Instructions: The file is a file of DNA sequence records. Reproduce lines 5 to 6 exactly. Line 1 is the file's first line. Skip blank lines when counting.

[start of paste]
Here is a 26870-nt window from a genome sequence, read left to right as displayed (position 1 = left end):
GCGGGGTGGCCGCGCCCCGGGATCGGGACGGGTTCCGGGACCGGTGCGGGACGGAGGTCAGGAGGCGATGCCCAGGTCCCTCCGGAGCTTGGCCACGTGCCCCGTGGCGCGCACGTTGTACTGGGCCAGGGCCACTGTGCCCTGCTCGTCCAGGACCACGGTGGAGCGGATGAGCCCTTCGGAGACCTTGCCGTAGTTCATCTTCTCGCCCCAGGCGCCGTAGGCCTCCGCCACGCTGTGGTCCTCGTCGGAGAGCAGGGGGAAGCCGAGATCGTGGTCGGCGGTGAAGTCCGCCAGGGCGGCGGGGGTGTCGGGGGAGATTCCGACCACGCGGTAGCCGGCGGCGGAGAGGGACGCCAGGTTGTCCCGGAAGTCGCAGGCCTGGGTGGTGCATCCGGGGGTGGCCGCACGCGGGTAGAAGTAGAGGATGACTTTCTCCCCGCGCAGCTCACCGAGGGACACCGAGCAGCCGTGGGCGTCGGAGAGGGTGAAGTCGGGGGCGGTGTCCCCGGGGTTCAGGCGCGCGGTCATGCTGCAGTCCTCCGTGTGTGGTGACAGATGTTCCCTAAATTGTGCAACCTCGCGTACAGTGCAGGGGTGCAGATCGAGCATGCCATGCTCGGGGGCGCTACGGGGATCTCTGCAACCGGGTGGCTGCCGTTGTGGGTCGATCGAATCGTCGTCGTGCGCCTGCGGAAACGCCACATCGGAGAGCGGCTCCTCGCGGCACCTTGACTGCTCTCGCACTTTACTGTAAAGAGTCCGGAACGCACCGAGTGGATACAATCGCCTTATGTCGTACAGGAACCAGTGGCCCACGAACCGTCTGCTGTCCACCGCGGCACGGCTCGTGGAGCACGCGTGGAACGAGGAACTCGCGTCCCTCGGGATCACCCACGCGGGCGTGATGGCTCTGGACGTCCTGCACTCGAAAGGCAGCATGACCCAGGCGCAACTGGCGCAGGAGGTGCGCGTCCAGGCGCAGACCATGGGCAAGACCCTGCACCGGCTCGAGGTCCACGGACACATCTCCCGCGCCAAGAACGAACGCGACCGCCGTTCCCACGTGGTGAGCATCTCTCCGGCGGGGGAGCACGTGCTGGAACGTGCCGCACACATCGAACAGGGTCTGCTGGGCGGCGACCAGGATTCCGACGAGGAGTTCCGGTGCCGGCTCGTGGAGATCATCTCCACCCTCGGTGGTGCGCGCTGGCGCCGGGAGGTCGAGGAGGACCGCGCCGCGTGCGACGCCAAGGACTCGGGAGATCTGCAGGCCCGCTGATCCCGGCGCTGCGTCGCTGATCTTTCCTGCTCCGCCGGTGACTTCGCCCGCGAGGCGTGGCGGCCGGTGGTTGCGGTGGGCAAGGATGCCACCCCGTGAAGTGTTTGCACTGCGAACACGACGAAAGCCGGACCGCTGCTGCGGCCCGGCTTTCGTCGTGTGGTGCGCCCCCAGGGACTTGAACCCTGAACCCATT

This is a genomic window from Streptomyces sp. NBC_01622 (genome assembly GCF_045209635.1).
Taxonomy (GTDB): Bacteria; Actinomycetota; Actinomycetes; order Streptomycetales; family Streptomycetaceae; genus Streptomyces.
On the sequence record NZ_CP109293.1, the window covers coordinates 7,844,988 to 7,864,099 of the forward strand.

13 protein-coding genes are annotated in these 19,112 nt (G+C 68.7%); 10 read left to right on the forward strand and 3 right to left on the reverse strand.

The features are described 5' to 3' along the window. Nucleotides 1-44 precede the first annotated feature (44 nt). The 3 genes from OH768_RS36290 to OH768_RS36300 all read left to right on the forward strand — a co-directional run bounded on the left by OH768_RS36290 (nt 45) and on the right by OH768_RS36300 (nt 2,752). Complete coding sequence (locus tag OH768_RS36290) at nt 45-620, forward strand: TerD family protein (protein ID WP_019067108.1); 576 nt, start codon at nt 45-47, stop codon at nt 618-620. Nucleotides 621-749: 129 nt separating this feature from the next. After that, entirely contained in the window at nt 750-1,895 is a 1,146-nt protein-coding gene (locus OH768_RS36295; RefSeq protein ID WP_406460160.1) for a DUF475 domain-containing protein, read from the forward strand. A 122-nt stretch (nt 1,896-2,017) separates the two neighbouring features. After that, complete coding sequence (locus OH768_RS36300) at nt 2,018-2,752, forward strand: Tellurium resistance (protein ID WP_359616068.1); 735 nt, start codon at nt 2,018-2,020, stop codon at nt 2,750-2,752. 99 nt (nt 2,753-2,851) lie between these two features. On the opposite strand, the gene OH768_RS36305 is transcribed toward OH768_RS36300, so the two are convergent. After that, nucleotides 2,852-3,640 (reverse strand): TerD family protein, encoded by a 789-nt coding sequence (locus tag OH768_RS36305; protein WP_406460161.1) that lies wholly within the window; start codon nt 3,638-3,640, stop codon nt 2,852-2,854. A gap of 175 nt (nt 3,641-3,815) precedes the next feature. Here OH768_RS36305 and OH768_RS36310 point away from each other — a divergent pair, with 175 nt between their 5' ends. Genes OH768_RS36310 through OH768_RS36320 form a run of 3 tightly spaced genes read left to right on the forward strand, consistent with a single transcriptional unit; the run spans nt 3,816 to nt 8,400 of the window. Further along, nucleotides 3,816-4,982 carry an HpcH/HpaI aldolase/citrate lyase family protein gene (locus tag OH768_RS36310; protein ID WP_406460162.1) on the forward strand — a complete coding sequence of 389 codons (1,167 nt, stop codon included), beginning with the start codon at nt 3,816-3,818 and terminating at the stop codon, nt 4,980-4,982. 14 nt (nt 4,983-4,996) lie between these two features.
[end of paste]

On the sequence record NZ_CP109293.1, the window covers coordinates 7,844,988 to 7,864,099 of the forward strand.

13 protein-coding genes are annotated in these 19,112 nt (G+C 68.7%); 10 read left to right on the forward strand and 3 right to left on the reverse strand.